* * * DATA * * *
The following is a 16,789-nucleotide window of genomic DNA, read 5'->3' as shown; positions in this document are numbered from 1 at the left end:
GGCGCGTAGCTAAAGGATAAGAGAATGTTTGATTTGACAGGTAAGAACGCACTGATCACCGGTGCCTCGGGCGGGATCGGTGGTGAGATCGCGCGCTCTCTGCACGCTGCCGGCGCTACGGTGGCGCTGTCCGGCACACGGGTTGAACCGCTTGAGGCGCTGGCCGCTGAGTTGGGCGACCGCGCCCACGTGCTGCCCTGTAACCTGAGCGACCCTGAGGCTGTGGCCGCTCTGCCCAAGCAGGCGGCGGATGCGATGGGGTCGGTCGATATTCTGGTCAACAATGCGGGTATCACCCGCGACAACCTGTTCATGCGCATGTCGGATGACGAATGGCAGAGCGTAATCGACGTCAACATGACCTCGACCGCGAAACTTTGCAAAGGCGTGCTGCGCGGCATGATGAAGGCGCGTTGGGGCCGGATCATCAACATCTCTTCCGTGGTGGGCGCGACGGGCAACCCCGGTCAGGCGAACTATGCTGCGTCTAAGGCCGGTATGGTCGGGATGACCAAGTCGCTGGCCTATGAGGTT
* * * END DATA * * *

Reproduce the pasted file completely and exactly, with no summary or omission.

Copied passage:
The following is a 16,789-nucleotide window of genomic DNA, read 5'->3' as shown; positions in this document are numbered from 1 at the left end:
GGCGCGTAGCTAAAGGATAAGAGAATGTTTGATTTGACAGGTAAGAACGCACTGATCACCGGTGCCTCGGGCGGGATCGGTGGTGAGATCGCGCGCTCTCTGCACGCTGCCGGCGCTACGGTGGCGCTGTCCGGCACACGGGTTGAACCGCTTGAGGCGCTGGCCGCTGAGTTGGGCGACCGCGCCCACGTGCTGCCCTGTAACCTGAGCGACCCTGAGGCTGTGGCCGCTCTGCCCAAGCAGGCGGCGGATGCGATGGGGTCGGTCGATATTCTGGTCAACAATGCGGGTATCACCCGCGACAACCTGTTCATGCGCATGTCGGATGACGAATGGCAGAGCGTAATCGACGTCAACATGACCTCGACCGCGAAACTTTGCAAAGGCGTGCTGCGCGGCATGATGAAGGCGCGTTGGGGCCGGATCATCAACATCTCTTCCGTGGTGGGCGCGACGGGCAACCCCGGTCAGGCGAACTATGCTGCGTCTAAGGCCGGTATGGTCGGGATGACCAAGTCGCTGGCCTATGAGGTT